You head to your optometrist's office and mill about, casually looking at eyeglass frames as you wait for your appointment to begin. Once in the chair, you sit through a series of tests, often involving an answer of 'one' or 'two.'
Now, imagine going through a similar process in the comfort of your own home, using just your smartphone and computer.
I just did.
In about 25 minutes, I tested out the Opternative digital refractive eye exam, which uses your computer and phone to take you through a series of tests that judge your ability to see color, whether you're nearsighted or farsighted and gives you a prescription for glasses or contacts, if needed.
Launched in July 2015, Opternative tests a user's vision and then offers that information to an ophthalmologist for review to give the patient a prescription or recommend they visit a doctor in person.
"The exam can be taken from anywhere, at anytime, and a doctor issued prescription can be used to shop everywhere," Opternative's website states.
"We want to create the most affordable and convenient way of getting a prescription for glasses and contacts" using technology that "billions of people around the world have sitting at their desk today," Opternative co-founder Aaron Dallek told TheBlaze.
Citing a study published by the Vision Council, Dallek said that 67 million adults in the U.S. have not had an eye exam in the last two years.
"That is a problem," he said. "It leads to people stretching contacts longer ... people having glasses that are out of date. That just shouldn’t be the case in any country let alone the U.S. We’re solving the cost and convenience issue. We’re getting people to think about our eyes more often."
The exam coordinates with audio and visual instructions from your computer while you answer from your smartphone.
So there I stood, at times about 10 feet from my computer in my office, to assess what I could and could not see. Tests included telling if the two blurred lines were touching, how many lines were present on the screen, which object looked different in a set and which direction a shape was pointing. Each of these I answered on my phone and prompted the test on the computer to move forward from my phone.
This smartphone-computer interaction is what Dallek said most people find interesting — even fun — about the at-home vision tests.
"It’s kind of like your phone is instant messaging back-and-forth with your computer, just like you would do with iMessage or [Google chat,] he said. "It uses similar technology to instantly communicate back-and-forth with our servers. It's a very fast interactive experience.
"Our hope is to make it more and more fun while making it more and more accurate," Dallek said.
Watch this demo:
After completing the exam, Opternative provides free results, such as if you're nearsighted or farsighted, your status with regard to color blindness and your current vision. After taking the next steps to fill out medical history and sending in your previous prescription, your results are reviewed along with this other information by an ophthalmologist who then issues you your prescription for use at whatever retailer you choose.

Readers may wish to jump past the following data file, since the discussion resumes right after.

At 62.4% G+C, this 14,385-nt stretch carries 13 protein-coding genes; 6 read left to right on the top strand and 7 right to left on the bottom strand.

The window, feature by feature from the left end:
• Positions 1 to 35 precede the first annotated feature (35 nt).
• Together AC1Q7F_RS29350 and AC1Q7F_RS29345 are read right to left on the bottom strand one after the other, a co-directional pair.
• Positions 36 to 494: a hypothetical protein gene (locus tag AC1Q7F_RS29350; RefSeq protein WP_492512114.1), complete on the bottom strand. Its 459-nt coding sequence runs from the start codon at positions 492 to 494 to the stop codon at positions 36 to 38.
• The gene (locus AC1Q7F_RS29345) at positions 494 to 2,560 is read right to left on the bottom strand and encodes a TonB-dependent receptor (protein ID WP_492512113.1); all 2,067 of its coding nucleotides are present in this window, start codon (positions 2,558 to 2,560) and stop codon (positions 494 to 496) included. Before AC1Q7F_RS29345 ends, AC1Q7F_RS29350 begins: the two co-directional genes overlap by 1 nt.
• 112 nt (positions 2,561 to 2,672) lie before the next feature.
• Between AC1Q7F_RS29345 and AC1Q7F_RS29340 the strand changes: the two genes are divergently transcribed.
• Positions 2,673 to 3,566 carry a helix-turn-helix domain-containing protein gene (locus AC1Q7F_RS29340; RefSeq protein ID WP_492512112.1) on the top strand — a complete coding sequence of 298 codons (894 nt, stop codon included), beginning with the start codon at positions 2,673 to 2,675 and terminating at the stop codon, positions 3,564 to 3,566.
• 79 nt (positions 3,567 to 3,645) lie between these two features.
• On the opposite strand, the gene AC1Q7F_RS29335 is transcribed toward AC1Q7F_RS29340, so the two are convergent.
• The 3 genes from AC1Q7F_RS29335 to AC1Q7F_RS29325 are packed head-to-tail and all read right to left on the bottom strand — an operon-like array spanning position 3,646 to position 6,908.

The idea for Opternative came to cofounder Dr. Steven Lee about six years ago when a patient receiving a refractive eye exam asked him "Why can't this be done at home?"
"That just stuck with him," Dallek told TheBlaze.
Though many people apparently told Lee not to "rock the boat" by going forward with such an idea, three years ago he met with Dallek and slightly more than two years later the team had completed a clinical trial that showed the results of Opternative's digital refractive eye exam was "statistically equivalent" to the traditional exam, Dallek said.
Dallek explained that Opternative is registered with the Food and Drug Administration and currently has ophthalmologists licensed in 32 states and is working with others. Opternative is, at this point, only recommended for those 18 to 40 years old.
As for the insurance aspect, Opternative does not accept insurance, but Dallek said it is working on a method that would allow patients to be reimbursed through their eye care plans.
Opternative is not without criticism.
“Opternative knows it’s not offering anyone an eye exam, yet they claim that they are,” Dr. Steven Loomis, president of the American Optometric Association, told the New York Times. “We actively oppose inferior and outright bad patient care, and instances when technology can be abused in a way that leaves patients misled, misinformed or confused about the state of their own health."
With respect to such comments, Dallek is quick to note that Opternative provides only results for a refractive eye exam and does not assess eye health. In fact, on Opternative's website, it recommends people see an eye care professional in person for an eye health exam at least every two years.
"I think the key thing is we think this is an opportunity to increase access, reduce the cost for people and I think that’s a good thing for patients. Patients will get exams more often and it will expand the market overall," Dallek told TheBlaze.
Dr. Bruce Goldstick, medical director for Opternative, told Wired that they "exclude patients if they don’t meet the criteria."
Jennifer Jolly for the New York Times, who tried to fool the system in a "quest to test Opternative," wrote that it noticed some "red flags" with her results and medical history and advised her to see a doctor in person.
In the end, Jolly wrote that she did see an eye doctor in person. In that process, she "spent two hours in his office and more than $500 to end up back where I started: With a pair of reading glasses and the knowledge that my eyesight just isn’t what it used to be."